Few corporations evoke envy or ire as much as Walmart. In my opinion, one area where Walmart is making significant positive impact is in agriculture. In June 2010, Walmart announced a strong commitment to sustainable agriculture, in support of its broader leadership on a variety of environmental issues (http://bit.ly/18cQCtz).
Walmart’s sustainable agriculture initiative has three focal components:
(1) Support farmers and their communities
(2) Produce more food with fewer resources and less waste
(3) Sustainably source key agriculture products
Walmart can rightly claim some success from its sustainable agriculture program. A few highlights: monitoring of the beef supply chain in Brazil to avoid deforestation for grazing or soybean cultivation; achieving third-party sustainability certification of 75% of in-store seafood.
But not all initiatives have gone perfectly. For example, an effort to double the amount of locally grown produce in Walmart stores (from 4% to 9%) was recently achieved, a few years ahead of schedule. However, the benefits to small- and medium-size farmers have been questioned (http://n.pr/Y5xfxT); some farmers claim that Walmart is squeezing them on prices (shocking).
Recently, Walmart announced what I think is its most ambitious and important agriculture initiative to date: fertilizer optimization for commodity agriculture grains (corn, soy, wheat) used in third party products on Walmart shelves (e.g., Kellogg cereal). From the Walmart website:
“Walmart depends on the American farmer to efficiently produce the key ingredients in many of our products and we want to do our part to help ensure this productivity continues. You cannot grow food without fertilizer and it is a crucial component of our food supply. However, over or improper use can negatively impact the environment and the grower’s pocketbook, making it a potentially costly element in food production. The supply chain needs food companies (our direct suppliers) to signal unified interest, support, and demand for programs, tools, and information that can help producers continuously improve and optimize their fertilizer use, yield, and profitability. That’s why we have directly engaged a dozen food categories and even more suppliers in a consistent, coordinated fashion to connect our suppliers to their farmer-partners and improve cost effectiveness, as well as helping them meet their own sustainability goals in ways they cannot do alone.”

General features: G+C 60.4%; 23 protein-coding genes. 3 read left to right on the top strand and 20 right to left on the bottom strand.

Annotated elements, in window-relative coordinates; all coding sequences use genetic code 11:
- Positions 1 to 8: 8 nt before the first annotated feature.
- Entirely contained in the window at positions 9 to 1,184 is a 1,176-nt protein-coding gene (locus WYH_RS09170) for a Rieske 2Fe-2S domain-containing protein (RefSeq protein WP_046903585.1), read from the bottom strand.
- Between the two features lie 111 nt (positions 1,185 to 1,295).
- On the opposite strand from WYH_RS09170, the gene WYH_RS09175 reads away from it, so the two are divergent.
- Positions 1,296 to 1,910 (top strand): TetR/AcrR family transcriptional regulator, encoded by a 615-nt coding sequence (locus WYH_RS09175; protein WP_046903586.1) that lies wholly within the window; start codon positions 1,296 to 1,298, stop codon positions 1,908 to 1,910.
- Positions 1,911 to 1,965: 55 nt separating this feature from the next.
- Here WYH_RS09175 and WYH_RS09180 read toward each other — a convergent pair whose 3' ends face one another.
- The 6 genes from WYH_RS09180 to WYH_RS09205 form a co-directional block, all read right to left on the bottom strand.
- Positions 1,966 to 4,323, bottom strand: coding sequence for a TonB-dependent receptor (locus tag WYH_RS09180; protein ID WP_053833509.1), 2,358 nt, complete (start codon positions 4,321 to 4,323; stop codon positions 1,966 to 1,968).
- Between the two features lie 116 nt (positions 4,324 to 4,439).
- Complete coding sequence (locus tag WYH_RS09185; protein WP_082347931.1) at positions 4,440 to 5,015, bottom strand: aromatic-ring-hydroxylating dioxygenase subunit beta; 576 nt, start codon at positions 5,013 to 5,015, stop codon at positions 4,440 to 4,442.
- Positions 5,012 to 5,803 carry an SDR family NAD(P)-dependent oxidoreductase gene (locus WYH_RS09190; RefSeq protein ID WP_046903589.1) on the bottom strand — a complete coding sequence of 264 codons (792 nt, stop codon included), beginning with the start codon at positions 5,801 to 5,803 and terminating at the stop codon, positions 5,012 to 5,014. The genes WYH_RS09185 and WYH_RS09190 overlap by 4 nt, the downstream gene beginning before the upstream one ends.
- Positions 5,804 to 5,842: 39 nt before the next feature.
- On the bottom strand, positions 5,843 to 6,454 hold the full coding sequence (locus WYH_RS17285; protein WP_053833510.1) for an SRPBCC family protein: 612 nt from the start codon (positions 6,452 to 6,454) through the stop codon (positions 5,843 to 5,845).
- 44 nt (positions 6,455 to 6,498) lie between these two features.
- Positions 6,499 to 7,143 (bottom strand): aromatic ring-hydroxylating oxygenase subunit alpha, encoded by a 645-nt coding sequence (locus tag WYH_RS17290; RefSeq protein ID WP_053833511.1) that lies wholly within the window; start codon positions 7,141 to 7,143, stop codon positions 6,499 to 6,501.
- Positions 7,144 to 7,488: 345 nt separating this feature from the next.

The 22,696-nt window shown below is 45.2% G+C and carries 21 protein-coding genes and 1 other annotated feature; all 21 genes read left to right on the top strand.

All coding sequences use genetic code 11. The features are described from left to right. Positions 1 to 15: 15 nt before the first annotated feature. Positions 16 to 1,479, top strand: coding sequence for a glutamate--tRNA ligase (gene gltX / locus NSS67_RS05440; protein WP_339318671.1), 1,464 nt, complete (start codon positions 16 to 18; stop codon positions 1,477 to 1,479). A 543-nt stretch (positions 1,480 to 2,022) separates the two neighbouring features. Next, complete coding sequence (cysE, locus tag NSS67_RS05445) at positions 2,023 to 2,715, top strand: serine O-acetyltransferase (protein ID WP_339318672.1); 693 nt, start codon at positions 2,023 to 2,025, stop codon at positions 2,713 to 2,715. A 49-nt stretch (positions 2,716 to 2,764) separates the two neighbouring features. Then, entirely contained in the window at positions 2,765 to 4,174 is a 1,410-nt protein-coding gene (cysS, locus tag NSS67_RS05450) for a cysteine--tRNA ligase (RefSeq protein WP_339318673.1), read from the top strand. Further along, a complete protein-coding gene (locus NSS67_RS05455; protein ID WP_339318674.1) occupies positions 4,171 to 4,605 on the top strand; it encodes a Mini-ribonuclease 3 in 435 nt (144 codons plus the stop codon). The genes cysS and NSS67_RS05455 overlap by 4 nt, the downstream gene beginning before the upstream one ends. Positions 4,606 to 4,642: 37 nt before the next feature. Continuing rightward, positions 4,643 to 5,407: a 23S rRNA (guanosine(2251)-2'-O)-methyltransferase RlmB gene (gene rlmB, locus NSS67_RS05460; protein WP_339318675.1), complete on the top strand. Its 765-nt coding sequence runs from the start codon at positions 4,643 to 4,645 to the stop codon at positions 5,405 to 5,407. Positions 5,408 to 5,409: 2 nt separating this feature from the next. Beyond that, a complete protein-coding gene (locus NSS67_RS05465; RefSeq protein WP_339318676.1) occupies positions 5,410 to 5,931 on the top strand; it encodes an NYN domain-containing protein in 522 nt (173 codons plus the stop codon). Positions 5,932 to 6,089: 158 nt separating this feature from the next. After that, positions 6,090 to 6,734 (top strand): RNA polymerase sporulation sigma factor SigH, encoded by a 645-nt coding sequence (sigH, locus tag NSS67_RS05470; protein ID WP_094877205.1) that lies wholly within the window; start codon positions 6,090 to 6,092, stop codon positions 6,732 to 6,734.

This initiative reaches as deep as it sounds: Walmart is asking its suppliers to go to its suppliers to go to its suppliers to go back to the field and initiative fertilizer optimization protocols. Walmart has created a framework to achieve the desired results (http://bit.ly/1bDXmVR), using the very cool “Fieldprint Calculator” tools developed by the non-profit, Field to Market (http://bit.ly/1ahQyxs).
Why target fertilizers? That’s a topic for another post, but in short: fertilizers represent a significant portion of total agriculture production costs and fertilizer run-off has long been responsible for water quality issues. In just the past few years, we have seen fertilizer run-off contribute to epic algal blooms that in turn wreck havoc on marine ecosystems. For some startling imagery and links to more info, check out this National Geographic article: http://bit.ly/14c6ZKQ .
This Walmart fertilizer initiative is not the first time that it has pushed down on the agricultural supply chain to drive change. In 2011 Walmart announced that by 2015 it would use only RSPO-certified sustainable palm oil in its private label products (http://bit.ly/1bg4LJu). This may sound straightforward, but it’s quite complicated. Palm oil is present in 50% of Walmart’s products. And yet, Walmart only uses 84,000 tonnes of palm oil (25M gallons), or only half a percent of global palm oil consumption — not exactly a massive amount – thereby limiting Walmart’s ability to influence in palm oil industry. On top of all of this, it’s not like consumers are clamoring for sustainable palm oil in their Great Value detergent.
I view the nitrogen initiative as even bolder, given that Walmart is asking its suppliers (e.g., Kellogg) to increase nitrogen use efficiency for their respective products (as opposed to just for Walmart’s own products, like in the palm oil initiative). Walmart estimates that its suppliers can positively impact 10M acres of corn soy and wheat by 2020 (today in the US there are about 240M acres combined for all three).
Walmart should be commended for its efforts in agriculture sustainability. They are bringing about real, difficult change. They are not just looking to buy credits for sustainable palm oil (http://bit.ly/ZCeqR), they are actual buying segregated “clean” palm oil. They are not just buying organic produce, they are demanding reductions in fertilizer use for regular food products.
One area where I would like to see more Walmart engagement: biofuels, which is the intersection of agriculture and energy. Walmart has already made an ambitious commitment to power its buildings with 100% renewable energy by 2020 (http://bit.ly/10xpj04). Walmart operates one of the largest trucking fleets in the world and is consequently a large consumer of diesel fuel. If Walmart combines its expertise in in sustainable agriculture with its commitment to clean energy, the impact could be huge. I can think of a company that would like to have a role in that initiative.
Naveen is the CEO of TerViva. He can be found frequenting the snack food aisle of his local Walmart.